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This question already has an answer here:

I got a stop-look-listen for down-voting this:

Should I use if unlikely for hard crashing errors?

Please help me understand why it is deemed to be 'high quality.' I don't feel it is a "practical, answerable question[] based on actual problems that you face." It seems to me it would have been much more relevant at Codereview than here.

It appears to be primarily opinion based, and has resulted in 4 very different answers. The highest voted doesn't really answer the question, and is instead an essay on handling errors..

marked as duplicate by gnat, Stephen Rauch, Anthon, HaveNoDisplayName, Toto Jul 11 '17 at 17:19

This question has been asked before and already has an answer. If those answers do not fully address your question, please ask a new question.

  • can you link to the failed audit? – Sagar V Jul 11 '17 at 14:15
  • Audit is here: stackoverflow.com/review/first-posts/16678292 – Jon Clements Jul 11 '17 at 14:19
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    There question of whether a question is opinionated gets argued on Meta often enough with enough disagreement that I'd suggest always opening the actual question in a new tab before reviewing it if you think it's opinion based. – BSMP Jul 11 '17 at 15:02
  • @BSMP Surely that's cheating, but thanks, I was coming to the same conclusion myself. – JeffUK Jul 11 '17 at 15:11
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    It's actually not considered cheating. The purpose of audits is to make you slow down and review carefully. If you're opening a question in a new tab to take a closer look then that's considered a win for the system. – BSMP Jul 11 '17 at 15:14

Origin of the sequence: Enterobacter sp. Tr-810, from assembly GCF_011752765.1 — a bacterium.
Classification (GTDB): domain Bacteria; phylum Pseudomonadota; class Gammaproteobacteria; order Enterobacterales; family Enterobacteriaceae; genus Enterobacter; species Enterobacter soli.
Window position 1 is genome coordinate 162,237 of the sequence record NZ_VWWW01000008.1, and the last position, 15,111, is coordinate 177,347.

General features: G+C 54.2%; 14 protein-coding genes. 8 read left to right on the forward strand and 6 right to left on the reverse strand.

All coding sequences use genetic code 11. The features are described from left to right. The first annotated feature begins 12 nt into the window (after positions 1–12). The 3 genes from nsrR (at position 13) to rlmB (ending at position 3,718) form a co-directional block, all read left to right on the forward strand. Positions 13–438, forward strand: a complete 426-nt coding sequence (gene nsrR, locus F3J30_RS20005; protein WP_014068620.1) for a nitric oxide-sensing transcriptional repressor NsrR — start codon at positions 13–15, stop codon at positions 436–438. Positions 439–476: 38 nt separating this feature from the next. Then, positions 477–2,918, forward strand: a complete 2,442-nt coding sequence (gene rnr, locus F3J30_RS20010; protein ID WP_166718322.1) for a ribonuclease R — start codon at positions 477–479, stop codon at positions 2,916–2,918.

• While true, @BSMP, having looked over the question and the first answer, not knowing what if unlikely(...) does means that it's really hard to evaluate if the answer is actually answering the question (especially when the actual, technical question is buried and is lacking a ?). If I'd seen it as a review I'd have opened the new tab, read things over and still been at a loss as to whether or not this was a good question. – Draco18s Jul 11 '17 at 16:34
  • @Draco18s - Nothing wrong with skipping. – BSMP Jul 11 '17 at 16:49
  • @BSMP Oh sure, there definitely isn't. If I'd had to review it, I probably would have been too confused and skipped, but if I'd come to the conclusion that the question was bad in some way (which...it is, it needed an edit which Servy applied) I'd have gotten a failed audit and been even more confused. – Draco18s Jul 11 '17 at 16:53
  • @Draco18s I was only offering advice on how to avoid this in the future, not arguing whether or not this audit in particular was a good one. – BSMP Jul 11 '17 at 17:01
  • Ultimately I was just looking for reassurance that I wasn't being a complete idiot. It looks like, on this one occasion at least, I wasn't. – JeffUK Jul 11 '17 at 17:03
  • @BSMP ...and I agreed. – Draco18s Jul 11 '17 at 17:03
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So a big part of the problem here is that the question is asking a whole bunch of different questions. (4, specifically). Of those, two are asking for opinions, and two are not. It's worth noting that in the comments and answers, everyone has basically just ignored the two questions asking for opinions, and pretty much just pretended that the question was asking the two objective questions that it asked (which is really just the same question phrased twice, making it really just one question).